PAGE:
By the time golf season is in full swing, T.J. Yeaton not only will be busy but will be giving instruction to players at opposite ends of the talent spectrum.
Some days, he’ll work with beginners, young and old. On others, he’ll tutor juniors and amateurs, male and female.
On others, he’ll offer guidance to some of the best players in the world.
It’s a variety Yeaton, the new director of instruction at The Legends Golf Club in Franklin, finds challenging and thrilling.
The Yeaton File
Name: T.J. Yeaton
Position: Director of instruction at The Legends Golf Club in Franklin
Home state: New Hampshire
College: Campbell University
Teaching background: Has taught full time on the PGA Tour level since 2011; currently works with Tour players Troy Matteson, Josh Teator and Garth Mulroy; also works with Tim Wilkinson and Madd Davidson from the Web.com Tour; taught at the PGA Tour Academy in St. Augustine, Fla., in 2011-12; has also taught at The Apawamis Club in Rye, N.Y., and spent one season at Prairie View in Carmel; founder of T.J. Yeaton Golf; is AimPoint certified
“I enjoy teaching people of every age, of every caliber, the beginning women, the juniors and the higher handicap players,” said Yeaton, who starts at The Legends in mid-April. “A lot of times they can do nothing but get better, and it’s exciting to work with people and see them get better.”
Among the people Yeaton regularly works with are PGA Tour professionals Troy Matteson, Josh Teater and Garth Mulroy. He also gives regular instruction to Tim Wilkinson and Matt Davidson of the Web.com Tour.
Yeaton is only 24. But he is an AimPoint certified instructor who has been teaching full time at the PGA Tour level since 2011. He worked at the PGA Tour Academy in St. Augustine, Fla., in 2011-12 and has spent much of the past two years managing the games of Matteson, Teater and Mulroy.
A New Hampshire native, Yeaton splits his time giving lessons and traveling to PGA Tour events to work with his pro clients. He typically spends about 25 weeks on the road during the Tour season but plans to cut the routine in half when he starts at The Legends.
His new boss is none other than PGA of America president Ted Bishop, general manager and director of golf at The Legends.
Pressure? Yeaton doesn’t feel any. He was drawn to The Legends in part because of a desire to relocate to central Indiana, where his girlfriend, Jordan Bacon, is a native and because the course is at the forefront of a number of PGA initiatives to grow the game, such as Get Golf Ready and Golf 2.0.
“From that regard, I feel like The Legends should be someone to model, how we run our golfers development programs,” Yeaton said. “I want to be successful with those programs. There’s not a lot of pressure because I know Ted will be very supportive, whatever it is that we do here. He’s been very open to doing different things, and I’m excited about the opportunity.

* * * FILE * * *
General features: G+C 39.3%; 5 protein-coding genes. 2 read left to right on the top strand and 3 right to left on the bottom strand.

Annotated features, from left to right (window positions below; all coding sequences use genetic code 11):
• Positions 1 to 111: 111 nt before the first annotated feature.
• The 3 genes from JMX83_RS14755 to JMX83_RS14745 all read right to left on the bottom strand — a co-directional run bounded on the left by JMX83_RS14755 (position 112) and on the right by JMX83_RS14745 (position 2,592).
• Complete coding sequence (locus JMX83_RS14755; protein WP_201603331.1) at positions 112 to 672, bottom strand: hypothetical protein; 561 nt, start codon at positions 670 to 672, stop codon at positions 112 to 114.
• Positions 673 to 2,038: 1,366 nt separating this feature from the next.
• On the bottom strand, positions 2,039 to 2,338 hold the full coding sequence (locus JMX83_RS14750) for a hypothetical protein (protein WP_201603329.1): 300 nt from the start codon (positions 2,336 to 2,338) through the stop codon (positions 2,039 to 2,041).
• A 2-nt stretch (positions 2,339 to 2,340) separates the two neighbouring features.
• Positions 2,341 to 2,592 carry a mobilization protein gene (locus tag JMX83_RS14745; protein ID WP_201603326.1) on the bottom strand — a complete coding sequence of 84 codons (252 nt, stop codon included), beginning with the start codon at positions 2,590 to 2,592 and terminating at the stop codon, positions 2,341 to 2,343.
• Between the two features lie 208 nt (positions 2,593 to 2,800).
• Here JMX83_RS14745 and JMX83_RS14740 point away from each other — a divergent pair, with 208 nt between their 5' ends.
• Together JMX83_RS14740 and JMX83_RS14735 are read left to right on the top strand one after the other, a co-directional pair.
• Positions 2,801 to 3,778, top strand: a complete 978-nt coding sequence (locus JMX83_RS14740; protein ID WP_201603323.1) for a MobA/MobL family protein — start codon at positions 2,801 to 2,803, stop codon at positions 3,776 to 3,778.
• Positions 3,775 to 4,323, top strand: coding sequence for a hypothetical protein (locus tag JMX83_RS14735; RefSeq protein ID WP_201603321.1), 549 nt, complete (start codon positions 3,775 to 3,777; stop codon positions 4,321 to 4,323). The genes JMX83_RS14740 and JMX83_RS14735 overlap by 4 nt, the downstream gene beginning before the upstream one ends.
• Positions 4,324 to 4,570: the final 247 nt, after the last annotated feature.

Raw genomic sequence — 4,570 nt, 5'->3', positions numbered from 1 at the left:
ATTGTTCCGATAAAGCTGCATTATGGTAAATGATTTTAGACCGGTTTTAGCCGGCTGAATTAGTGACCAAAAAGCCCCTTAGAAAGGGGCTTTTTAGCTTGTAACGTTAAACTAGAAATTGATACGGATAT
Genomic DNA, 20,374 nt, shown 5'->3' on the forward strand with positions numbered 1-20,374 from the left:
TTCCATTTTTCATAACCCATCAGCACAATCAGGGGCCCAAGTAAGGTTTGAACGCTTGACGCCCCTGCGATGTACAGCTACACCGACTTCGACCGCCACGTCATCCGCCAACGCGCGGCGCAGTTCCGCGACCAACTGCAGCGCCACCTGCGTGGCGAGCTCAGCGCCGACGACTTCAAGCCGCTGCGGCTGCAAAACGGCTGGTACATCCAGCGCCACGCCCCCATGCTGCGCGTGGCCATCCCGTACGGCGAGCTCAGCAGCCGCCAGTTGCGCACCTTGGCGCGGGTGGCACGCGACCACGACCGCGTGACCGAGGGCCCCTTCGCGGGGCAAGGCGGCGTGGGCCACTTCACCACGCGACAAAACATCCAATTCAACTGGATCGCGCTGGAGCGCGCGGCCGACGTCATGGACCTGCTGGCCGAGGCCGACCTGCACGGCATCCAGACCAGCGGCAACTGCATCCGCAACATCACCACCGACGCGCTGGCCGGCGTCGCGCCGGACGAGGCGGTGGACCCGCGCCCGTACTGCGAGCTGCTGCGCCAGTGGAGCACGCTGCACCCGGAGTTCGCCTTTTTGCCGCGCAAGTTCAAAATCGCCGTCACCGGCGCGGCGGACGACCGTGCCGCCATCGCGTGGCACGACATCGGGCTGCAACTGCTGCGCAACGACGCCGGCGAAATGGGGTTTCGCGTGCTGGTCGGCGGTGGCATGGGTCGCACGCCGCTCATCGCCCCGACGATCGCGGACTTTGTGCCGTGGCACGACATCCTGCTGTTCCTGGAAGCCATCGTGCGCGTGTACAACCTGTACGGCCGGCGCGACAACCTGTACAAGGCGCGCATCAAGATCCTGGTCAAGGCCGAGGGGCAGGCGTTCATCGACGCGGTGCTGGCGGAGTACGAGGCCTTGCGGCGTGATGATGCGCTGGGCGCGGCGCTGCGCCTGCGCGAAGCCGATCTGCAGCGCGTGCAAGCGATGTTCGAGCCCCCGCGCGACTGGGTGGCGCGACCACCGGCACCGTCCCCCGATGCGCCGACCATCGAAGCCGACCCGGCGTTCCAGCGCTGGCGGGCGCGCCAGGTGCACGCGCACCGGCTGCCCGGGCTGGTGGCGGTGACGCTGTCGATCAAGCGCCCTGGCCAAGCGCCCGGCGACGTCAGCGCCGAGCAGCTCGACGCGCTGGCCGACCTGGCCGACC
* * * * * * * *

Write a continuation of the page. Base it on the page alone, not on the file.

“At the same time, you want to make sure that when you’re under the eye of the president that everything goes well.”
Bishop is confident things will go better than well with a teacher regarded as one of the best young swing doctors in the nation.
“From his professional teaching standpoint, just the amount of knowledge he has absorbed in a short period of time is impressive,” Bishop said. “For us to have access to him here this summer, I think it’s a really exciting thing.
“With his enthusiasm and qualifications, I think we’re going to be a perfect match.”
A former high school player, Yeaton attended Campbell University in North Carolina, where in lieu of playing he focused on his teaching career. After graduation, he worked at The Apawamis Club in Rye, N.Y., the sixth-oldest club in the United States, and spent one season at Prairie View in Carmel before joining the PGA Tour Academy.
Yeaton’s most prominent client is Matteson, who is in his 10th year on the PGA Tour. He has two career victories — the Frys.com Open in 2006 and 2009 — and has won more than $8.7 million in his career.
Yeaton has worked with Yeaton since 2011, assisting primarily with his short game. He does the same for Teater but is a full-swing instructor for Mulroy and all his other players.
At PGA Tour events, Yeaton usually spends Monday through Wednesday practice rounds working with his clients.
“Basically, the entire day is spent at the golf course, depending which players are playing at which events. I might sit down with one player at the event,” Yeaton said. “There were a couple of events last year where I had three players at the event. It can get a bit hectic at times, with the traveling. But I enjoy the travel. As you do it more, it just becomes routine.
“I really enjoy spending time with players that play at a high level. Obviously, the stakes are a little bit higher at that level, when their careers and their incomes are basically dependent on how they play.”
Yeaton is equally passionate about working with amateurs, which will occupy most of his time at The Legends. He plans to attend 12 to 15 Tour events this year, toward the end of Indiana’s peak golf season.
“It’s always exciting to kind of balance out working with a Tour player and working with an amateur,” Yeaton said. “At the higher levels, because of the caliber of player that they are and the talent that they have, if they’re getting better it’s incremental, and it’s very minimal, whereas a junior golfer or a beginning golfer (improvement) is exponential.
“I always use the term, ‘It’s Tour-tested,’ so if it can work for a Troy Matteson or a Josh Teater at that level, it’s certainly going to help the beginning player or the weekend warrior or the average amateur.”